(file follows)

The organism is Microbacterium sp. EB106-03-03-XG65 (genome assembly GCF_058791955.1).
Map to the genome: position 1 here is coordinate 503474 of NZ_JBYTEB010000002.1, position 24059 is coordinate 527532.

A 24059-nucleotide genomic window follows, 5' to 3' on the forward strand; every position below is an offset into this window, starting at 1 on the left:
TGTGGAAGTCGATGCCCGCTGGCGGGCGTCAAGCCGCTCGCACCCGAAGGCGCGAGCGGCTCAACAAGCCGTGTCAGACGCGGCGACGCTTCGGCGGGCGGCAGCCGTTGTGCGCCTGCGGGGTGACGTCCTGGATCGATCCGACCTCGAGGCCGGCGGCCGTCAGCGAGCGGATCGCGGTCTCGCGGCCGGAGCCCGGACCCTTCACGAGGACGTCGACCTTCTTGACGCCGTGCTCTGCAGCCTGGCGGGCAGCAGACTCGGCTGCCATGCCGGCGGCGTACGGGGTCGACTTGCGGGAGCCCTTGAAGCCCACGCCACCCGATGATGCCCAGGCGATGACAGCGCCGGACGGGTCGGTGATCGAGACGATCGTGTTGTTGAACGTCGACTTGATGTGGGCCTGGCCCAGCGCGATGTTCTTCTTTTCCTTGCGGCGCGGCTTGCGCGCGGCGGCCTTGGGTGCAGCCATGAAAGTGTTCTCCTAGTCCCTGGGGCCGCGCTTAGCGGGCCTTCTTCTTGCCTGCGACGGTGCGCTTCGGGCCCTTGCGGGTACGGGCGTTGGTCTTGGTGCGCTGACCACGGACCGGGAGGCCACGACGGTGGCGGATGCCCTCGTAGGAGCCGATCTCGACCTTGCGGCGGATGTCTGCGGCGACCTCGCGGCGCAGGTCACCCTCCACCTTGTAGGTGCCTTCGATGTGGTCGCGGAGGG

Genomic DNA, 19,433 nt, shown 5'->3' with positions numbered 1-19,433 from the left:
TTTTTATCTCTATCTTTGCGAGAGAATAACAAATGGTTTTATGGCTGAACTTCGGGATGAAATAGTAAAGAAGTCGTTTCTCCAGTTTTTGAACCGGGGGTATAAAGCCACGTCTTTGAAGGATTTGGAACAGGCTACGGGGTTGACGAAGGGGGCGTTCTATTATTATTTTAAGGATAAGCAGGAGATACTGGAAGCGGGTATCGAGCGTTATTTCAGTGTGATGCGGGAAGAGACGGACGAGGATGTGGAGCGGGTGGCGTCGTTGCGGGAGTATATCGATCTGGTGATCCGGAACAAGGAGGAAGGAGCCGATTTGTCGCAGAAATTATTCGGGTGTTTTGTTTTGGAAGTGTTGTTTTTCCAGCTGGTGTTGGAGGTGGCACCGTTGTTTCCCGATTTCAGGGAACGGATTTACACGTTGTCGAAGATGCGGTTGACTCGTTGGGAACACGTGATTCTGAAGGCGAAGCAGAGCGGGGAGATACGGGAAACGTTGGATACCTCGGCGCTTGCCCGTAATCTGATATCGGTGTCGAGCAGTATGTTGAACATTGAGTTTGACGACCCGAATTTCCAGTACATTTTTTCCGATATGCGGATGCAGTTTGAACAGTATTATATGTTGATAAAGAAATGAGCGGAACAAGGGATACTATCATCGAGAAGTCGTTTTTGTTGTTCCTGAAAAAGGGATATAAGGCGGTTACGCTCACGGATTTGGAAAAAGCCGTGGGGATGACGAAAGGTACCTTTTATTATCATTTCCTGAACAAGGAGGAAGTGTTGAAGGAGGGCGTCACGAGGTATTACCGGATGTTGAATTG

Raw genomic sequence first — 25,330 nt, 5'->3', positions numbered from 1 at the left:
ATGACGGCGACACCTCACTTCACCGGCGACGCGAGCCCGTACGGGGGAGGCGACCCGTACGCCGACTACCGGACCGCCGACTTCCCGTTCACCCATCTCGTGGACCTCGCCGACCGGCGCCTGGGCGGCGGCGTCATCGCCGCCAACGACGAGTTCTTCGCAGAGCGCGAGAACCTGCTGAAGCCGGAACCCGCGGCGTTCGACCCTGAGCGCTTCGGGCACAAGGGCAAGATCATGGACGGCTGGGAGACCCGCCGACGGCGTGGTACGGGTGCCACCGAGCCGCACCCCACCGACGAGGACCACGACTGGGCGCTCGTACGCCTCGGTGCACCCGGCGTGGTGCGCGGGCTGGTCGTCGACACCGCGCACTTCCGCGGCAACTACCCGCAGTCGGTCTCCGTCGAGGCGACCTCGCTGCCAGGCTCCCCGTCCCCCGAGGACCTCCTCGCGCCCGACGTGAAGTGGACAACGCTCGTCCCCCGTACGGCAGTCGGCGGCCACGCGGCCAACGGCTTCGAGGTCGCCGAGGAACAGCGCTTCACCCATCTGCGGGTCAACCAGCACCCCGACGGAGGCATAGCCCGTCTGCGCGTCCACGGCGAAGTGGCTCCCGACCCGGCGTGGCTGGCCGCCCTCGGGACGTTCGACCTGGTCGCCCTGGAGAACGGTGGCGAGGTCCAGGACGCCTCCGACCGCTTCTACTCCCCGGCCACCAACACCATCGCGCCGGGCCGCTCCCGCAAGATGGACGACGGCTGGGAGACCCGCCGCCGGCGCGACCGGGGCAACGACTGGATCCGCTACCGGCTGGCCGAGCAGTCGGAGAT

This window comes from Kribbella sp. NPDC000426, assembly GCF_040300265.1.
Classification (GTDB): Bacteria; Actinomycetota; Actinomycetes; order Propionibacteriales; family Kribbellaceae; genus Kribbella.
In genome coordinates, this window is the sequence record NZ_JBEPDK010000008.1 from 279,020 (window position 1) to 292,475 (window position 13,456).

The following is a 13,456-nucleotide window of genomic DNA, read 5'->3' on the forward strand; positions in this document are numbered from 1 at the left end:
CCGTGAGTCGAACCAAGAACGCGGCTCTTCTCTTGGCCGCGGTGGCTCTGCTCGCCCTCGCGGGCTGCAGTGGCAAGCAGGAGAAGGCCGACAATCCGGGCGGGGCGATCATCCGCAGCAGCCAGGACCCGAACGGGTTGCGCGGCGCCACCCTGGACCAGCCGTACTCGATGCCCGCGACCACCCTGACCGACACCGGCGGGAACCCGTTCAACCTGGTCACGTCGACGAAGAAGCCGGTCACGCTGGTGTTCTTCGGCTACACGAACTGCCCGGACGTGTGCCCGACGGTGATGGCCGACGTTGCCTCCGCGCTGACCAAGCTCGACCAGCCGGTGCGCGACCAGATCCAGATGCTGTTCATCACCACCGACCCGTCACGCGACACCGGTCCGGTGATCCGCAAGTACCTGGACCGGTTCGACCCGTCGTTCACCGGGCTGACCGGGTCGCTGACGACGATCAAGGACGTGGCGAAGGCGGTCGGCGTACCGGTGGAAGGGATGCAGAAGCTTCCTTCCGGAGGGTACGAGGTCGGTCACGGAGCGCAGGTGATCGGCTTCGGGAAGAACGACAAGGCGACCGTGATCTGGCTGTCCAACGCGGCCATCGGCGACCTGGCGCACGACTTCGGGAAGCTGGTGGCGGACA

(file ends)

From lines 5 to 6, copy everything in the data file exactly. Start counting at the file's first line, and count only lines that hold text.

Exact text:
Genomic DNA, 19,433 nt, shown 5'->3' with positions numbered 1-19,433 from the left:
TTTTTATCTCTATCTTTGCGAGAGAATAACAAATGGTTTTATGGCTGAACTTCGGGATGAAATAGTAAAGAAGTCGTTTCTCCAGTTTTTGAACCGGGGGTATAAAGCCACGTCTTTGAAGGATTTGGAACAGGCTACGGGGTTGACGAAGGGGGCGTTCTATTATTATTTTAAGGATAAGCAGGAGATACTGGAAGCGGGTATCGAGCGTTATTTCAGTGTGATGCGGGAAGAGACGGACGAGGATGTGGAGCGGGTGGCGTCGTTGCGGGAGTATATCGATCTGGTGATCCGGAACAAGGAGGAAGGAGCCGATTTGTCGCAGAAATTATTCGGGTGTTTTGTTTTGGAAGTGTTGTTTTTCCAGCTGGTGTTGGAGGTGGCACCGTTGTTTCCCGATTTCAGGGAACGGATTTACACGTTGTCGAAGATGCGGTTGACTCGTTGGGAACACGTGATTCTGAAGGCGAAGCAGAGCGGGGAGATACGGGAAACGTTGGATACCTCGGCGCTTGCCCGTAATCTGATATCGGTGTCGAGCAGTATGTTGAACATTGAGTTTGACGACCCGAATTTCCAGTACATTTTTTCCGATATGCGGATGCAGTTTGAACAGTATTATATGTTGATAAAGAAATGAGCGGAACAAGGGATACTATCATCGAGAAGTCGTTTTTGTTGTTCCTGAAAAAGGGATATAAGGCGGTTACGCTCACGGATTTGGAAAAAGCCGTGGGGATGACGAAAGGTACCTTTTATTATCATTTCCTGAACAAGGAGGAAGTGTTGAAGGAGGGCGTCACGAGGTATTACCGGATGTTGAATTG